My first thought is that there are loops in musical notation, but there is no way to write conditional branches, right?
I'm not a musician, so perhaps someone can help fill in the gaps?
Yes, if you admit a few instructions for transposition—uncommon but not unknown.
You can then interpret a piece as Choon, which is Turing-complete. The performer is the memory: they must remember the number of notes by which the piece is currently transposed, and all of the notes they have played thus far. Obviously it’s feasible only for a computer, or perhaps a savant.
From the Choon manual:
A John Cage is just a rest, a Tuning Fork is (roughly) dal segno, and a marker is a segno. I suppose the tuning fork could be played by an additional performer to whom the primary performer responds, but the principle is the same.
Turing completeness requires, at a minimum, three things: an infinite loop, a conditional jump (if-then), and a way to store the results of calculations to somewhere in memory. Even if musical notation had conditional jumps, it doesn't have state, so no, it's not Turing-complete.
The standard proof for a language to be Turing complete is to write a Turing machine in that language. This proves that there's an equivalence between the language (usually a subset of the language) and the Turing machine.
The notion of "Musical Notation" is a bit slippery. There is a lot of standardized engraving that is used. However. There are envelope-pushing composers who write all kinds of crazy stuff down on paper.
Let's pretend you want to focus on the subset of musical notation that is considered standard enough to be part of Finale or Sibelius or some main-stream engraving toolset.
For Python (or C or whatever) you define the symbols, the tape, the transition rules, and the various actions which update the tape to reflect state change and tape motion, reading and writing symbols on the tape.
Using "Musical Notation", we have to define symbols and the stateful tape, the transition rules and the various actions which update the tape.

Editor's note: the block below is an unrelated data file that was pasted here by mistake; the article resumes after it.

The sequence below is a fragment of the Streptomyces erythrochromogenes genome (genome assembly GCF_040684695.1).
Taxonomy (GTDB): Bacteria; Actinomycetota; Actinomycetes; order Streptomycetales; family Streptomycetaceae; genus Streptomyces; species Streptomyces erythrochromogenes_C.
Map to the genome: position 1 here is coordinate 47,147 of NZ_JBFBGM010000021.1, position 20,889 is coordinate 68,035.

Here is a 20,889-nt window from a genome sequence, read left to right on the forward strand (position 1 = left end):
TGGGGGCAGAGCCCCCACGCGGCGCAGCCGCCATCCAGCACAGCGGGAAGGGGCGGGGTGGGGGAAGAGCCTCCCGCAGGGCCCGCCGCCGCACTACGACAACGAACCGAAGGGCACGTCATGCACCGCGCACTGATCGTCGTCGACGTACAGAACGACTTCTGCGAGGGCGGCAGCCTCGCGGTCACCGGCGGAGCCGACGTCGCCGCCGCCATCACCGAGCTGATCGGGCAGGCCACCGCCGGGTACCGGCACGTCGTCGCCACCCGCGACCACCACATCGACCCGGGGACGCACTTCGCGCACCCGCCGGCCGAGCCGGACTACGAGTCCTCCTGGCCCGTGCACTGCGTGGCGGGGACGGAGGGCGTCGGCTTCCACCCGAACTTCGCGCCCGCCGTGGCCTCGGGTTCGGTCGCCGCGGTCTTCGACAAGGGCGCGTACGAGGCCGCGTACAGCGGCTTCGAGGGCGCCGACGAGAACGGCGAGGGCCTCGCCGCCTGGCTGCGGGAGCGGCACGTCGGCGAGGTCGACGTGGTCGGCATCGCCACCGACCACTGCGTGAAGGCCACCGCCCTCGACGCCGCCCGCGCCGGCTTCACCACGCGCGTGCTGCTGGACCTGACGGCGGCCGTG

What we lack is a stateful tape and rules that tell the musicians how how to responds to symbols on the tape and how to update that tape.
In a sense, the noises flowing around in the air might be the stateful tape. But. There's no easy way to rewind the tape. This lack of rewind means that the performer would have to keep a private "tape" of some kind.
This gets outside musical notation and into some other extra-musical instructions to the performer.
Much of the notation is open to interpretation, and natural language instructions are an accepted aspect of musical notation -- and have been throughout most if not all of the history of Western notated music.
Fermatas by definition depend on the performer's discretion, which means that it would depend on their own state, which is almost always altered by the music in conjunction to external factors -- so this raises some questions on the stateless nature of musical notation.
Canon a 2 per Tonus from Bach's Musical Offering is an infinitely looped piece whose tonality rises by a whole step each time through for as long as the piece is performed.
More recently, it's common to see instructions such as "repeat for each soloist" in, for instance, notated versions of Jazz pieces such as Dave Brubeck's Take Five.
That said, aside from inherently arbitrary aspects like the fermata, as the other answers state, musical notation with nothing but the general symbols is probably not Turing complete.
It is not related to Turing complete languages as it is a descriptive language. There are no commands in terms of calculation or modifying data, no states, no input, no output except for the result of the description itself.
Also there are no conditional jumps depending on the input. When you resolve all the jumps you get a linear structure, not a tree. So all "programs" which can be modelled by this language are linear without any loops or jumps at all.